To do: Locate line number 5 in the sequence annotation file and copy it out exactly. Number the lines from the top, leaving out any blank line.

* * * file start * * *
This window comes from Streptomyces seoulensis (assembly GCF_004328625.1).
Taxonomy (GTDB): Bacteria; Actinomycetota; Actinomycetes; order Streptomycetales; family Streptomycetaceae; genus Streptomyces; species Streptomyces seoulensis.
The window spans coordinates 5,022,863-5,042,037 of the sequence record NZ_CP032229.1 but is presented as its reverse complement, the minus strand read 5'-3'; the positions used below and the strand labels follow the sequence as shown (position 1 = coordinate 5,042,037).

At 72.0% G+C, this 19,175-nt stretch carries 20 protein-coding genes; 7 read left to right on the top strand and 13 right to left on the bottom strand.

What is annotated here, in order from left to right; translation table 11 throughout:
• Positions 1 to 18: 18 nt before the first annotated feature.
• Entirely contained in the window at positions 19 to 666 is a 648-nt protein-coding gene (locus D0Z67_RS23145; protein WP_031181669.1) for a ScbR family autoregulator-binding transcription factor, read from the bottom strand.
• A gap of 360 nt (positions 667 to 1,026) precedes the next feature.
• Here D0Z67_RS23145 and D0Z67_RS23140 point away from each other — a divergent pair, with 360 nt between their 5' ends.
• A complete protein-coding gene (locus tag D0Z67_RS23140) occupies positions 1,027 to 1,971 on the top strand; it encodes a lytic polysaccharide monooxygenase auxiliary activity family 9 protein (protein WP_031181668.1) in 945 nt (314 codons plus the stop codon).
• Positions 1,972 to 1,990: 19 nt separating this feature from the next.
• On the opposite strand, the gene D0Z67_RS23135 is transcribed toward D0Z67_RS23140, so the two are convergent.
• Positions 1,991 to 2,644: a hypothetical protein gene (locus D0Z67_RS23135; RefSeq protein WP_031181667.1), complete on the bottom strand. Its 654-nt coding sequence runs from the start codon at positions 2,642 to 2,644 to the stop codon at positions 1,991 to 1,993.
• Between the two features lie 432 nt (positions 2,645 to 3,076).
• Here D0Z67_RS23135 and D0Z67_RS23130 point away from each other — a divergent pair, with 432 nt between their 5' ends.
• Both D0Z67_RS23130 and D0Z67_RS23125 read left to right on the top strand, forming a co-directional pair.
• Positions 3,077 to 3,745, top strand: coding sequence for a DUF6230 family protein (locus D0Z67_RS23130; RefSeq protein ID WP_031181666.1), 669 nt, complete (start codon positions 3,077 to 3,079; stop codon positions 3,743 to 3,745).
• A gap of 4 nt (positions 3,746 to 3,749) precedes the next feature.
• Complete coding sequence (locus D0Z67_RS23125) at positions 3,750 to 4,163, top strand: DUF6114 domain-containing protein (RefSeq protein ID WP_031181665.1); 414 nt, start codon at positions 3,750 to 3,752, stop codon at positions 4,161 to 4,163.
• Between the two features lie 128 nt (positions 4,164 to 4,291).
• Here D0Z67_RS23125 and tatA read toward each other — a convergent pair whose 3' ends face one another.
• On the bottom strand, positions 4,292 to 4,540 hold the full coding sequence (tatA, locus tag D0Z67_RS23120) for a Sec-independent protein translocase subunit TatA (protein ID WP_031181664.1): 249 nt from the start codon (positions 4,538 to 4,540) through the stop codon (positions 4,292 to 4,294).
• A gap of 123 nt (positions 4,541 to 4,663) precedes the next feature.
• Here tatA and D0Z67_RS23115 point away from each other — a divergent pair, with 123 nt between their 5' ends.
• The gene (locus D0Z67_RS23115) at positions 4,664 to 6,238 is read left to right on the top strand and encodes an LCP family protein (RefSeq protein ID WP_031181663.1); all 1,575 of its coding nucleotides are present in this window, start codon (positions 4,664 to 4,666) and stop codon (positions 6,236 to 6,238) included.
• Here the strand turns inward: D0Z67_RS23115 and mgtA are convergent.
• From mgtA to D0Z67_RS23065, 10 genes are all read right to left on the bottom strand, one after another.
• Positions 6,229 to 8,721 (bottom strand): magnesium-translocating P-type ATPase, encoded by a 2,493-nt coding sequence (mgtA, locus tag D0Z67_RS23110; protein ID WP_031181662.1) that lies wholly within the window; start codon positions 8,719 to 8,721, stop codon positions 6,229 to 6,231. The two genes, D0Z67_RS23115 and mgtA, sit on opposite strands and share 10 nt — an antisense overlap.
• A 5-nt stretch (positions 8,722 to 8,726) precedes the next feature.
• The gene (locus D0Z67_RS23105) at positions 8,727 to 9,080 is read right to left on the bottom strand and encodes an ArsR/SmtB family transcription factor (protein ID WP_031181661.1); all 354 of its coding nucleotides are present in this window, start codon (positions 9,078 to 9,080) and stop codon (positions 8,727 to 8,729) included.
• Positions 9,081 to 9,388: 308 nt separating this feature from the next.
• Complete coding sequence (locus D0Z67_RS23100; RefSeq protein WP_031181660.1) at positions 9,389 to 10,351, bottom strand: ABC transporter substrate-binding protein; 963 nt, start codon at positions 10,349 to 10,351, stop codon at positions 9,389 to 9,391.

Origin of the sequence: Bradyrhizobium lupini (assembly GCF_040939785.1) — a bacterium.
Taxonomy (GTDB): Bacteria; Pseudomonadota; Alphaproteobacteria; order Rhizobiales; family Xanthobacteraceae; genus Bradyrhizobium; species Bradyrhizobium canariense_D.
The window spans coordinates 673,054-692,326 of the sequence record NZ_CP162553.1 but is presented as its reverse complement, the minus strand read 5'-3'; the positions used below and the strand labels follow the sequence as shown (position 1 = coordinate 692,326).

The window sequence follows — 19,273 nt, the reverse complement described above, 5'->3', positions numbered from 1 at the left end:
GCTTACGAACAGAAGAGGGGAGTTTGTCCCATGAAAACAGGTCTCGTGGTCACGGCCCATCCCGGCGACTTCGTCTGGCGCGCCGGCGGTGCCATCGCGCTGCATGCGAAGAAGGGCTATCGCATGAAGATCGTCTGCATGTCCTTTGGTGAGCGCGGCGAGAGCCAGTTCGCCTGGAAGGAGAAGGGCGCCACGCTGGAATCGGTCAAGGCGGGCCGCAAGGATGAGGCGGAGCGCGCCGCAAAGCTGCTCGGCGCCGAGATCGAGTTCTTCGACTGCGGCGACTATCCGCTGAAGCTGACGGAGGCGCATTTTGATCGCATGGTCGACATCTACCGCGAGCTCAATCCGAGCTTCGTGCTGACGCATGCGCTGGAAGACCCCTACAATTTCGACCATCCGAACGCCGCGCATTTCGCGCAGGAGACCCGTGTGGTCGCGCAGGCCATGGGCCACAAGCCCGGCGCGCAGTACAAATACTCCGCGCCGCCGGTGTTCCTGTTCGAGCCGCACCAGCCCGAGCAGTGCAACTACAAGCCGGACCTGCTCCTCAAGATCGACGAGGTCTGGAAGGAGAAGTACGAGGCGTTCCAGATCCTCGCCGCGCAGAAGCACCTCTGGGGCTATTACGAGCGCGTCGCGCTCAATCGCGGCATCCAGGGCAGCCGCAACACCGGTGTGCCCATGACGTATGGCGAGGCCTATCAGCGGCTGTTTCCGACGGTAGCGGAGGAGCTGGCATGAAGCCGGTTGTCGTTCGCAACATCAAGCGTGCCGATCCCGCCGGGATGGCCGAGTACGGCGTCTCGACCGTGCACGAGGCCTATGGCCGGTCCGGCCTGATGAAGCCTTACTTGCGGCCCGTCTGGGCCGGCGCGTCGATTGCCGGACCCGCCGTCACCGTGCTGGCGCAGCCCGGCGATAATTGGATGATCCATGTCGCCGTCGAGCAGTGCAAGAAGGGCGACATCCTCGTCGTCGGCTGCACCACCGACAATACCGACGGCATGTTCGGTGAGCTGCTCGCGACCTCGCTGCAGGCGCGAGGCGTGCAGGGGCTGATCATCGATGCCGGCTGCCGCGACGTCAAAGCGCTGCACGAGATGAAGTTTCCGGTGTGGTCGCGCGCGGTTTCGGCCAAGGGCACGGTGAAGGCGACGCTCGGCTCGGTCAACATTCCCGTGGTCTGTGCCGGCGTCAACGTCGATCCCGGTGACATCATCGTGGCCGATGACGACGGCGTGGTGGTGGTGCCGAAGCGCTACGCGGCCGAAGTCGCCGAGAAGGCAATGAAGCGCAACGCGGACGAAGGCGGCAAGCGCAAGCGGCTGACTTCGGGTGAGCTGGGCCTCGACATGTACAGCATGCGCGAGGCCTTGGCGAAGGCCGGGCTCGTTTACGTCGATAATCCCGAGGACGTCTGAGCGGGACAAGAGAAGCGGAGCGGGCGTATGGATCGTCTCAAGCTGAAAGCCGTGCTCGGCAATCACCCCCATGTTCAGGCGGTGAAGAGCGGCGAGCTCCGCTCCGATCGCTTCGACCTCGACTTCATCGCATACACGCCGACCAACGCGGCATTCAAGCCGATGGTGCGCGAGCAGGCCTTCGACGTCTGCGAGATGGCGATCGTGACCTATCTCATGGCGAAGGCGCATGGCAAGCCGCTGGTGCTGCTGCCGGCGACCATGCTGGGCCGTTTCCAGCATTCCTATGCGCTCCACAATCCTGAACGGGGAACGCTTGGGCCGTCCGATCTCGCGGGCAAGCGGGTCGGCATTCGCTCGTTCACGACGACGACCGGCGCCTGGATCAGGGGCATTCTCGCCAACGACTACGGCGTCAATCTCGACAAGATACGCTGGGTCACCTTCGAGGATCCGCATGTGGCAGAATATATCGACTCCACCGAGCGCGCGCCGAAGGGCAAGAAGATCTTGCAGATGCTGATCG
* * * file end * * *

What is annotated here, in order from left to right; translation table 11 throughout: